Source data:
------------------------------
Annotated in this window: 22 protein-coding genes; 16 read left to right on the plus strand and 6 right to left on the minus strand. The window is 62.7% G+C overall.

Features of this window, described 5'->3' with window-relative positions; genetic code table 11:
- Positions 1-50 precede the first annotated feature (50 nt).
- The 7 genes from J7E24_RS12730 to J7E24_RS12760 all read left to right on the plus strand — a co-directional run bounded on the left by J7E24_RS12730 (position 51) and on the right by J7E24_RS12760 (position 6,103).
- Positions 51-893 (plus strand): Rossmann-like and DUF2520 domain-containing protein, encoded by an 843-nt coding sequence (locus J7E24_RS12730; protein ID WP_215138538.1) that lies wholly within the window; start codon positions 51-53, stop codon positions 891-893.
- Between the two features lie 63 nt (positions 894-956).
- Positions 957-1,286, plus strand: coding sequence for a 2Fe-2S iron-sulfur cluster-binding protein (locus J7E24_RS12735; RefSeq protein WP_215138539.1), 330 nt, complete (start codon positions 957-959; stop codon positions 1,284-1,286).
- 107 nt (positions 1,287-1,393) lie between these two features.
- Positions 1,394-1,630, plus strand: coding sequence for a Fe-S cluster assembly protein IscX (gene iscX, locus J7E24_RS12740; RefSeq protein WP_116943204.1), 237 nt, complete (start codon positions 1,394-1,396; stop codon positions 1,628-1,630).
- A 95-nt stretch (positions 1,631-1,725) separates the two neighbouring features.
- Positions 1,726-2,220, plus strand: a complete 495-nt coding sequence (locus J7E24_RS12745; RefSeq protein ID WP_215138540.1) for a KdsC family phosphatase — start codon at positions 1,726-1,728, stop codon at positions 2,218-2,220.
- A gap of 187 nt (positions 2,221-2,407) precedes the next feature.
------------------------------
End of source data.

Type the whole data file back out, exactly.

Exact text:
Annotated in this window: 22 protein-coding genes; 16 read left to right on the plus strand and 6 right to left on the minus strand. The window is 62.7% G+C overall.

Features of this window, described 5'->3' with window-relative positions; genetic code table 11:
- Positions 1-50 precede the first annotated feature (50 nt).
- The 7 genes from J7E24_RS12730 to J7E24_RS12760 all read left to right on the plus strand — a co-directional run bounded on the left by J7E24_RS12730 (position 51) and on the right by J7E24_RS12760 (position 6,103).
- Positions 51-893 (plus strand): Rossmann-like and DUF2520 domain-containing protein, encoded by an 843-nt coding sequence (locus J7E24_RS12730; protein ID WP_215138538.1) that lies wholly within the window; start codon positions 51-53, stop codon positions 891-893.
- Between the two features lie 63 nt (positions 894-956).
- Positions 957-1,286, plus strand: coding sequence for a 2Fe-2S iron-sulfur cluster-binding protein (locus J7E24_RS12735; RefSeq protein WP_215138539.1), 330 nt, complete (start codon positions 957-959; stop codon positions 1,284-1,286).
- 107 nt (positions 1,287-1,393) lie between these two features.
- Positions 1,394-1,630, plus strand: coding sequence for a Fe-S cluster assembly protein IscX (gene iscX, locus J7E24_RS12740; RefSeq protein WP_116943204.1), 237 nt, complete (start codon positions 1,394-1,396; stop codon positions 1,628-1,630).
- A 95-nt stretch (positions 1,631-1,725) separates the two neighbouring features.
- Positions 1,726-2,220, plus strand: a complete 495-nt coding sequence (locus J7E24_RS12745; RefSeq protein ID WP_215138540.1) for a KdsC family phosphatase — start codon at positions 1,726-1,728, stop codon at positions 2,218-2,220.
- A gap of 187 nt (positions 2,221-2,407) precedes the next feature.